Embarcadero Center Digital Wayfinding

A Classic Reborn

At San Francisco’s Embarcadero Center, RTKL rethinks wayfinding in the digital era, but respects the landmark architecture.

Much has changed since the concrete towers of the John C. Portman-designed Embarcadero Center began to rise in San Francisco’s Financial District in the late 1960s, and were finally completed in the early 1980s.

An example of progressive urban development then and an iconic piece of architecture now, the Embarcadero Center was lately in need of a clarified user experience, a new wayfinding and information program, and an overall rejuvenation. Owner Boston Properties had engaged several design firms for the project, but was discouraged by their recommendations to either tear out the existing architecture or cover it. But when they invited RTKL’s Los Angeles-based environmental graphic design team in to survey the project, they got a nice surprise: a design team that wanted to work with the architecture, not against it.

“It’s poured-in-place concrete: it’s not going anywhere,” says Cody Clark, RTKL Principal in Charge of the project. “It has some challenges from a circulation standpoint, but our approach was to embrace it and create a symbiotic relationship between the navigation and this landmark architecture.”

RTKL’s scope was to complete a master plan for public and retail spaces and design a linked static and interactive wayfinding system. For the client, integrating technology was key. Getting ahead of digital signage and media trends would not only pull the Embarcadero Center into the 21st century, but would streamline its advertising and event promotions, create a linked digital wayfinding system, and give customers access to more information about retail offerings. A primary goal was to retire old static retail directories and replace them with interactive touchscreens supported by phone and tablet apps.

Embracing the architecture

The Embarcadero Center sits on four city blocks, its four main towers atop connected concrete decks. The center is configured with amenity-based retail on the ground floor, office lobbies, restaurants, and retail on the second floor, and restaurants and office tenants on the third (deck) level. The office towers and hotel rise above these levels, forming a strong, simple profile that has become a classic “brand” in the San Francisco skyline.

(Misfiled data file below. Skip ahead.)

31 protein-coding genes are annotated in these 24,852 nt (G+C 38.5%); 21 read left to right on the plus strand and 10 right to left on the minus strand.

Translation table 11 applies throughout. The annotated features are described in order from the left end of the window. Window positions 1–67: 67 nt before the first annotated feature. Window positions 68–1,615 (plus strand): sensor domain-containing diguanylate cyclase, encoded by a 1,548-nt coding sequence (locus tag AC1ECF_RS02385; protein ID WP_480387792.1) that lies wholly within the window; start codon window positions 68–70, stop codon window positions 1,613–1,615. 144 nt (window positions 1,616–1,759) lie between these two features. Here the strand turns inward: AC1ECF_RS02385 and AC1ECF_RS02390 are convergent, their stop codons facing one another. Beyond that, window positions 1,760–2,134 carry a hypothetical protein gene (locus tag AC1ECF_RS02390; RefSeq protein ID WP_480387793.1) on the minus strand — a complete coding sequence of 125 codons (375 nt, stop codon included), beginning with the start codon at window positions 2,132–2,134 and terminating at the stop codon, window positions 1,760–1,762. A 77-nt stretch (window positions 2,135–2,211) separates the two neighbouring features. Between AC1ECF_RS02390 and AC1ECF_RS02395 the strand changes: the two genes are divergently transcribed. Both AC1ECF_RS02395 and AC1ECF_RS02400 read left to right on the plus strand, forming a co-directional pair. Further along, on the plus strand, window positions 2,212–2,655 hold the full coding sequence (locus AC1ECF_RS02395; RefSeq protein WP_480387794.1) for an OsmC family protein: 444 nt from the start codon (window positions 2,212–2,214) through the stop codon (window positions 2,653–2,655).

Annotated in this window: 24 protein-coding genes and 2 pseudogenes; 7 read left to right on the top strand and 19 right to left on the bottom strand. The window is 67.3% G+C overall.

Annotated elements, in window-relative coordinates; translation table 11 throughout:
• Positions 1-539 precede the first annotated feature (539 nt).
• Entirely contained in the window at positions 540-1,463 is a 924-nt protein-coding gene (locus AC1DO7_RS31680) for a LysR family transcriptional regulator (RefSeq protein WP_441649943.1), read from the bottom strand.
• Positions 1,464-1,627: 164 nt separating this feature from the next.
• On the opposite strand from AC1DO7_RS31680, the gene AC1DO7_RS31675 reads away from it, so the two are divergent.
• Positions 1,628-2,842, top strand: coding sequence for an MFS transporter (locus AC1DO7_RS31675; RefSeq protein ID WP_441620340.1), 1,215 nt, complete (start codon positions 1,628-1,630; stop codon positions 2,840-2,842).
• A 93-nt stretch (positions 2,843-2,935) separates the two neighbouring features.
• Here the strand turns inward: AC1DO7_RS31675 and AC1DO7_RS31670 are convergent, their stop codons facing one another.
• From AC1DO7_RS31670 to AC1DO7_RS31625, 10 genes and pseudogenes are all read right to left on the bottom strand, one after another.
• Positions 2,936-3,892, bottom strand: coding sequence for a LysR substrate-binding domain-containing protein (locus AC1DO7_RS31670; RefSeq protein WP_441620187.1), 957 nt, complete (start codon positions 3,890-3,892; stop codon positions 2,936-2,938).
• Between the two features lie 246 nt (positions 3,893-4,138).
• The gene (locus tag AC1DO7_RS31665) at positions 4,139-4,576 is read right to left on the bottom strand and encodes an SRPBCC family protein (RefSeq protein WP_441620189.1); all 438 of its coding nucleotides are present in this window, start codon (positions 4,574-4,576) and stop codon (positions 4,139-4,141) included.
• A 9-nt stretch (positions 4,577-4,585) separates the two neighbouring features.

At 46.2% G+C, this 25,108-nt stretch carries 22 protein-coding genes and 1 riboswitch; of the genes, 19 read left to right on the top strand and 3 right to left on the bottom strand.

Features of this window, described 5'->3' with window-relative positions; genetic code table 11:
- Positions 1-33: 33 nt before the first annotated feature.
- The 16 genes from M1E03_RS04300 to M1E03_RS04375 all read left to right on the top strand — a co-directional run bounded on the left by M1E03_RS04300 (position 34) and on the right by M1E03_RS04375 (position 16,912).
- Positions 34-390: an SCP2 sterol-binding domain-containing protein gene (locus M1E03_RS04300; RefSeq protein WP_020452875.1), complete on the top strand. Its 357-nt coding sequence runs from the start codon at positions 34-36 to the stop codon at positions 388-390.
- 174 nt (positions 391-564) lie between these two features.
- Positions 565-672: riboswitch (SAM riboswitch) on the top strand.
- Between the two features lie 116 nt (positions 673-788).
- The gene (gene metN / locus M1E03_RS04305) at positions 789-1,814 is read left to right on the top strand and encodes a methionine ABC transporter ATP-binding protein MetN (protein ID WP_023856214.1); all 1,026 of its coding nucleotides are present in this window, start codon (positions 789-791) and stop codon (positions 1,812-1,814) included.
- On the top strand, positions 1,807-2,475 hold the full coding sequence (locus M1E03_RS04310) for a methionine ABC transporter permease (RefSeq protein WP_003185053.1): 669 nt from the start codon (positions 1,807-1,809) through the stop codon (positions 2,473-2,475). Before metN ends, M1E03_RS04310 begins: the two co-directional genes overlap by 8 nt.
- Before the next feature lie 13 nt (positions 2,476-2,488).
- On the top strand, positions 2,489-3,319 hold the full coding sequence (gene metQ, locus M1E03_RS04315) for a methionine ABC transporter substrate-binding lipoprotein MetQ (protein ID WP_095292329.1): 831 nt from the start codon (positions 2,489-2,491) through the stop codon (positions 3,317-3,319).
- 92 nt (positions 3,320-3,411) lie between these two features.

But from the ground, things aren’t so simple. While many people working in the area use the Embarcadero as a thoroughfare, the pedestrian experience has always been considered cold and confusing. Drop-offs for retail and office spaces are on opposite sides of the buildings, and while office space is still the economic engine of the center, it is not at all clear from the street how to get to the office lobbies. At the retail level, where most people enter, huge concrete pillars obstruct sightlines and impede circulation, making orientation difficult. The retail podium is partially exposed to the rain, wind, and fog, sometimes creating the effect of a wind tunnel. And all that concrete sucks up the light.

“It’s a rather brutal environment,” explains Clark. “So in addition to creating a clear wayfinding system, one of the things we wanted to do was provide a lighter approach, making sure that the majority of signs were lit. And we saw bright pops of color as a way to make the retail environment warmer and more friendly.”